Not that Alston always appreciated his role. From the day his appointment was announced in Brooklyn, and greeted by headlines of WALTER WHO?, to his final campaign in California, when he acted baffled by innovations like free agency, he was seldom allowed to forget he wasn’t the most exciting figure to grace a dugout. Team owner Wal­ter O’Malley, for instance, made a habit of flanking him with such coaches as Leo Durocher, Charlie Dressen, and Bobby Bragan for creative tension. With Durocher, at least, the tension became a little too creative in the mid-1960s, prompting Alston to ream his coach on the bench in front of the team for second-guessing him. A typical O’Mal­ley solution was to fire Durocher but also to bounce Alston’s righthand man Joe Beck­er as a warning that a one-year contract was still a one-year contract. During Alston’s tenure the Dodgers won seven pennants and three World Series (including the only one won by Brooklyn, in 1955).


More noted as one of baseball’s first professional clowns, Altrock had two 20-win seasons for the early-century White Sox. The southpaw posted 23 victories and an ERA of 1.88 in 1905, then came back the following year to help Chicago to a pennant with 20 more wins. Although his arm went the following year, he had a friendship with Clark Griffith to thank for being picked up by the Senators in 1909. Altrock set a dubious record of sorts by appearing on the Wash­ing­ton roster 10 times between 1912 and 1933, never once in that time getting into more than five games and usually listed only so he could make the questionable claim of being a five-decade player. His main value to the Senators, usually in partnership with Al Schacht, was in a panto­mime act before games and between ends of doubleheaders. The original Sunshine Boys, Altrock and Schacht got into an argument early in their careers and went through their routine for years without talking to one another on or off the field.


Left fielder Amoros’s startling one-handed catch of an opposite-field drive by Yogi Berra in the seventh game of the 1955 World Series squashed a late-inning rally by the Yankees and helped ensure the only world championship won by the Brooklyn Dodgers. Amoros made the grab after being put into the game for defensive purposes. Following his retirement, the Cuban outfielder became a symbol of the impoverished state many former major leaguers were reduced to because of inadequate pension and medical plans. His plight helped energize players in better fi­nan­cial circumstances to organize the Baseball Assistance Team.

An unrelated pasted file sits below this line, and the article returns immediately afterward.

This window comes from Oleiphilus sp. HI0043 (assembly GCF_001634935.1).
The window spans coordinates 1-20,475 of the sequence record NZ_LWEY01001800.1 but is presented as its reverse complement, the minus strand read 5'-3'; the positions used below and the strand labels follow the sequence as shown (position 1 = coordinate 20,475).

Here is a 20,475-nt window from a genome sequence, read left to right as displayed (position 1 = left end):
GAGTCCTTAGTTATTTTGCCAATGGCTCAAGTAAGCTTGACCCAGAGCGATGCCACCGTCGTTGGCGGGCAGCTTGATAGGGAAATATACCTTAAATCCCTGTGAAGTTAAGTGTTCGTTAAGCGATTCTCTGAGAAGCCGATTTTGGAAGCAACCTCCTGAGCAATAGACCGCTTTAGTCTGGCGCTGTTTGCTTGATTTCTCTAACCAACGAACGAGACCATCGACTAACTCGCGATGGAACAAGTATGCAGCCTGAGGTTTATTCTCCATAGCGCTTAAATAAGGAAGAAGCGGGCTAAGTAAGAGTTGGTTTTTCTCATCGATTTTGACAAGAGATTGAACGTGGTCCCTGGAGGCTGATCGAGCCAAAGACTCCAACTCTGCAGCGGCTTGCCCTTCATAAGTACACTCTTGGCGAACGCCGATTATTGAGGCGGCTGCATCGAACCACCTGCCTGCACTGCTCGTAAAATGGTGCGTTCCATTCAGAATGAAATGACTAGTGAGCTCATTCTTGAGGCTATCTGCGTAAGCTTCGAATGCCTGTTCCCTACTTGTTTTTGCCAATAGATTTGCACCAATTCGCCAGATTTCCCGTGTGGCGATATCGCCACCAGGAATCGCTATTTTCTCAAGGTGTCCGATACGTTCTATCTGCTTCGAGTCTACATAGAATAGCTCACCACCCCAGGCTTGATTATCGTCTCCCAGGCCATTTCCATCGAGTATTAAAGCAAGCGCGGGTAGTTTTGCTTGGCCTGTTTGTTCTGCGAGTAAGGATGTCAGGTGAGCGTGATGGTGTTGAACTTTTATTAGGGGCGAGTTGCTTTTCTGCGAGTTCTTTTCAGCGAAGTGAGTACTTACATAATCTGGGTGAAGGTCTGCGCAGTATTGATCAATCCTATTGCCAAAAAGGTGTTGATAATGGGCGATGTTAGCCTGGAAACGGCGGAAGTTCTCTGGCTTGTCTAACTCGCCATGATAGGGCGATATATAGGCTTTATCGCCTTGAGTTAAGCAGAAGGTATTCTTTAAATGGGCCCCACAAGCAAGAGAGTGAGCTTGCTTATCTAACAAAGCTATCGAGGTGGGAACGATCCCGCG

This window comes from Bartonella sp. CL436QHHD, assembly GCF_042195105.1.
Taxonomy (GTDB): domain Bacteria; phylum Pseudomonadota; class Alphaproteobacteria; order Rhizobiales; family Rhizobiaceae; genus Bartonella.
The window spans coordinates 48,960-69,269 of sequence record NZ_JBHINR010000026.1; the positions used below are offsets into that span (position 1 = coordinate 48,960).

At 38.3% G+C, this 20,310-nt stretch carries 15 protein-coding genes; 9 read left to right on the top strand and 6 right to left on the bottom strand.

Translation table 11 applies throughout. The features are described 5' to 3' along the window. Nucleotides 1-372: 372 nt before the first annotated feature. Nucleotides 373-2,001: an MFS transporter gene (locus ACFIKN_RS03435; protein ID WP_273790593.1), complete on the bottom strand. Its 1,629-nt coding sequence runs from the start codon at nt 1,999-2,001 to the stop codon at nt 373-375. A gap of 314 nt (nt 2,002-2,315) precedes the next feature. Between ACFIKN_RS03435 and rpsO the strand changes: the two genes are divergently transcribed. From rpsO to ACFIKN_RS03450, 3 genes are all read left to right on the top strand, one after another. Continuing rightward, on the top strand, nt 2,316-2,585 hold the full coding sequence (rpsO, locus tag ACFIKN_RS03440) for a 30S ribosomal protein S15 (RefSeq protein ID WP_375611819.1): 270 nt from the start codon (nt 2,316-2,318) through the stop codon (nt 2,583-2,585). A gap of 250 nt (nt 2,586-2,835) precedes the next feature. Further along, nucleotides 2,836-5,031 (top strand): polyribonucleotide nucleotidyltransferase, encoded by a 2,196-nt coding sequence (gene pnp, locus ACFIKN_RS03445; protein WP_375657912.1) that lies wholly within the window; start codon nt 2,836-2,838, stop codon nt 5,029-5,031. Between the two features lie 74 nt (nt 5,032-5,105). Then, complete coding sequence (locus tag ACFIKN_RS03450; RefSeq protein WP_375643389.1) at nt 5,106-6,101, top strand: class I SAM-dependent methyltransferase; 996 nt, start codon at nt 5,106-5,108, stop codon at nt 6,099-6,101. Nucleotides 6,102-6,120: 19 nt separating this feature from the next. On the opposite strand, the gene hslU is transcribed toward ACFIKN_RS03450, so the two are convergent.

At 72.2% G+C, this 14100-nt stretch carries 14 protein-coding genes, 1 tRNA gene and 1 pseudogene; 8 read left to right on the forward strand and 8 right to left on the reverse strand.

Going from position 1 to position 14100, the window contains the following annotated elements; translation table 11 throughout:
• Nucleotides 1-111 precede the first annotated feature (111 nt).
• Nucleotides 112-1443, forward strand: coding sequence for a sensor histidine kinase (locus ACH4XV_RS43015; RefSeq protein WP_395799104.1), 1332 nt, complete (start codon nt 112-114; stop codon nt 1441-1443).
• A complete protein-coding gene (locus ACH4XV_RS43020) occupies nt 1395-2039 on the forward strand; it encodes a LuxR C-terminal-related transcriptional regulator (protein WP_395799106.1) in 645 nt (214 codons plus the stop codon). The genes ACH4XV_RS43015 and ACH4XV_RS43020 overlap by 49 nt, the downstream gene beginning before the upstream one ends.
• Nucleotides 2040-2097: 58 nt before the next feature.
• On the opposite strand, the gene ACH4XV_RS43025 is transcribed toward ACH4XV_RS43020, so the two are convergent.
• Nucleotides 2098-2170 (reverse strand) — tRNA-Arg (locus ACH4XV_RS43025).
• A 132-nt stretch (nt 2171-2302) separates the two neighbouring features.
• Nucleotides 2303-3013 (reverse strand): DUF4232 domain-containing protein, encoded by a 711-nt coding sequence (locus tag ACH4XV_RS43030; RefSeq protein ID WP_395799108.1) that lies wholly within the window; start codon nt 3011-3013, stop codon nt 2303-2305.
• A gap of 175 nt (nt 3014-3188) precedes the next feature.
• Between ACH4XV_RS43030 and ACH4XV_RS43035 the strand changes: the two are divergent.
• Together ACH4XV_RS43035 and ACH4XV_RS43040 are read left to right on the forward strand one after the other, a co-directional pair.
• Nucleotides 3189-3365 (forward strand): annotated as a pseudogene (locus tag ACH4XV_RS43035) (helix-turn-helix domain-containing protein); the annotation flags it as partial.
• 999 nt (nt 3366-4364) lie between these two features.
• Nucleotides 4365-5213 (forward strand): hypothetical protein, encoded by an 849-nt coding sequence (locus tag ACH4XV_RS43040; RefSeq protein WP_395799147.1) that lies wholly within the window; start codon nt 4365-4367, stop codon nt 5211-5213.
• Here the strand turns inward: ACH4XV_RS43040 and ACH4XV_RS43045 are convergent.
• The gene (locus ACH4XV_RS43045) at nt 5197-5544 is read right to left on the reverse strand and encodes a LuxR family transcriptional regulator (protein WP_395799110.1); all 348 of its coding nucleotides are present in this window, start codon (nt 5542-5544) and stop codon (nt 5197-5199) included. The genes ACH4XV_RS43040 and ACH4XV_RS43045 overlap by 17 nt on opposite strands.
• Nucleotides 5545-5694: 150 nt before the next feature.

Anderson created the biggest power anomaly since the 19th century when he belted 50 home runs for the Orioles in 1996. In a 14-year career that began in 1988 he has otherwise never hit more than 24, topping even 20 only on two other occasions. Twelve of the blasts led off games—a big league record. The lefthand-hitting outfielder also stole 53 bases for Baltimore in 1992, making him the only Amer­ican Leaguer to attain the half-century mark in a season for the two categories.


Anderson was the composer of Tessie, a Broad­way tune from the 1903 musical The Silver Slipper that became the unofficial anthem of Boston baseball fans in both the American and National leagues. Both Braves and Red Sox rooters chorused it during successful World Series triumphs between 1903 and 1918, then stopped. Since neither Boston franchise won another title after that, the Tessie Curse has explained a great deal of life to Massachusetts fans not in thrall to stories about the Curse of the Bambino.

SPARKY ANDERSON (Hall of Fame, 2000)

The only manager to win world championships for teams in both leagues, Anderson was never quite convincing as either the latter-day Casey Stengel or the successful Gene Mauch that media pundits alter­nately represented him as over the years. While he was not always at ease with the English language and was occasionally given to elaborate chess games with opposing pilots, his 25 years of steering Cincinnati and Detroit were more conspicuous for his Dodger-trained belief that Opening Day rosters should be changed as little as possible and for his view of start­ers as relievers who just happened to be on the mound at the beginning of games.